Buzzwords and jargon are the bane of meaningful communication. They promise insight and allude to higher knowledge like a shimmering and empty mirage. They are tossed around with ever-greater regularity by middle managers and others attempting to exaggerate their intelligence and importance. Jargon diminishes the quality of all communication.
Every era has its words and phrases that are poorly and over used. The current crop of culprits includes – paradigm, resonate, baseless, circle back, pivot alignment, and bandwidth. These words all have legitimate meanings, but have been hijacked and destroyed. They are used to cover knowledge gaps and serve to strangle the power that exists within correctly used alternatives.
The current poster-child for language diminishment is Jen Psaki – Press Secretary for the Joe Biden administration. While she has been tasked with an impossible role, the exploration and explanation of an empty mind, her brief tenure has been one of comical ineptitude. Within the opening weeks she has circled back more often than a wagon driver who dropped 28 bags of gold somewhere along the trail. Her signature look of panic is the stuff of YouTube legend, and her attempts to fill information chasms with flimsy platitudes are enough to make your English teacher recoil in horror. She is a school kid presenting a book review for a book she could not be bothered reading, and the results are expectedly cringe-worthy.
The purpose of jargon is to create and support elitism, arrogance, and obfuscation. Fancy words that are never defined, or have multiple meanings are selectively employed to exclude unwanted individuals from a certain club. Experts form cliques that cannot be penetrated by outsiders who are unable to comprehend the lingo. Acronyms are also employed for this purpose. “Let’s connect the ACR to the MIP and examine its relationship to the CFY.” Many experts are rendered stupid beyond the safety of their circles because of poor communication. They are incapable of explaining their chosen field to anyone unfamiliar with its insider jargon and make very poor dinner party guests.
Then there are the language charlatans who invent positions within fields that do not exist. Or the lowly clerks who obscure the triviality of their roles to sound important and necessary. They describe their position in ridiculously grandiose terms.
“I compartmentalise the inherent biases present within the many prevailing generational subcultures.”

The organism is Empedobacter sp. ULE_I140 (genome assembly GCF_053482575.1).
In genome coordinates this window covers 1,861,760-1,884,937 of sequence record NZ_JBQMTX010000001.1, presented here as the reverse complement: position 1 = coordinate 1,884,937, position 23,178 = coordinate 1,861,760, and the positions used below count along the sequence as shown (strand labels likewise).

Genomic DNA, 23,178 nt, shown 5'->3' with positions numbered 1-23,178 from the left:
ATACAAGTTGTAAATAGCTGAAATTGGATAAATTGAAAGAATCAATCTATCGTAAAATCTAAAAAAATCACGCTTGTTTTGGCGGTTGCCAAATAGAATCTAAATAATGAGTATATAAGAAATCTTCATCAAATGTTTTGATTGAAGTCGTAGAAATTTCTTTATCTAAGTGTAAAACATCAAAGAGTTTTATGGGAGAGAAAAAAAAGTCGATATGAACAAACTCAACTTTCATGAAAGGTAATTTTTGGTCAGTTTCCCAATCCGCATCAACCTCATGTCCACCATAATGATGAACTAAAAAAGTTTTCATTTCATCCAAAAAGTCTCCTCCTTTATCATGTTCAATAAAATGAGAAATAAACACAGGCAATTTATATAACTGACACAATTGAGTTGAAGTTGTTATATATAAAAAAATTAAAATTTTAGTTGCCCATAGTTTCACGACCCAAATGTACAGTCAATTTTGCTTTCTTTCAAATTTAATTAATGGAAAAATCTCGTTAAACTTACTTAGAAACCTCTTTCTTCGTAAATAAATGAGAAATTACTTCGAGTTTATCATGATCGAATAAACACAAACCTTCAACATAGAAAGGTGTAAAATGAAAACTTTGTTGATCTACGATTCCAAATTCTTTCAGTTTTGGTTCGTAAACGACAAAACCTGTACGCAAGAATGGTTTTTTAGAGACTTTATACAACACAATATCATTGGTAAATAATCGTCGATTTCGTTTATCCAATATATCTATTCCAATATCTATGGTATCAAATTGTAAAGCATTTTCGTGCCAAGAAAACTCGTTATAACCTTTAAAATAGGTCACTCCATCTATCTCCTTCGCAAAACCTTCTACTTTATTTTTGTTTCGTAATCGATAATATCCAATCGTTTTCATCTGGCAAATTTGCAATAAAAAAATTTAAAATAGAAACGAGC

“Nice, I manage a disparate team of creative professionals and curate their emotional connections to the wider corporate dimensions.”
Such pretenders hide insecurity and impotence behind impenetrable semantic walls. Any examination of their role would see them laughed out of the business world.
The heavy-hitters of the war on language are the establishment media. They spent endless months attempting to refute ‘baseless’ claims of election fraud while thousands of pages of evidence were meticulously assembled by the finest legal and mathematical minds in America. A ragtag bunch of misfits led an ‘armed insurrection’ on the Capitol Building on January 6. The ‘rioters’ were ‘incited’ by a speech that occurred after the event. These lies exist through a distortion of language. The misfits carried flags, does this make them armed? Incitement requires an immediate call to violent action. A crowd cannot be incited retrospectively.
How do we kill the buzzword movement? First, we refuse to participate. Do not say the words. Avoid cliches. Speak the unvarnished truth with words that have definable meanings. If a friend or colleague insists on propagating meaningless gibberish, press for further information. Feign ignorance. Have the sentences broken down into structures that contain meaning and context. Call out the fakery.
Unless we want to live in a world based on pretension and falsehood described by spurious nonsense we must engage in the language war. Words are the most powerful force in existence. They must be respected and protected. We all lose in a lowest common denominator environment.
Say no to jargon. Ask your colleague what is meant by a ‘new paradigm’. Never circle back. Read the book prior to its review.
G G Novack – The Last Line of Semantic Defence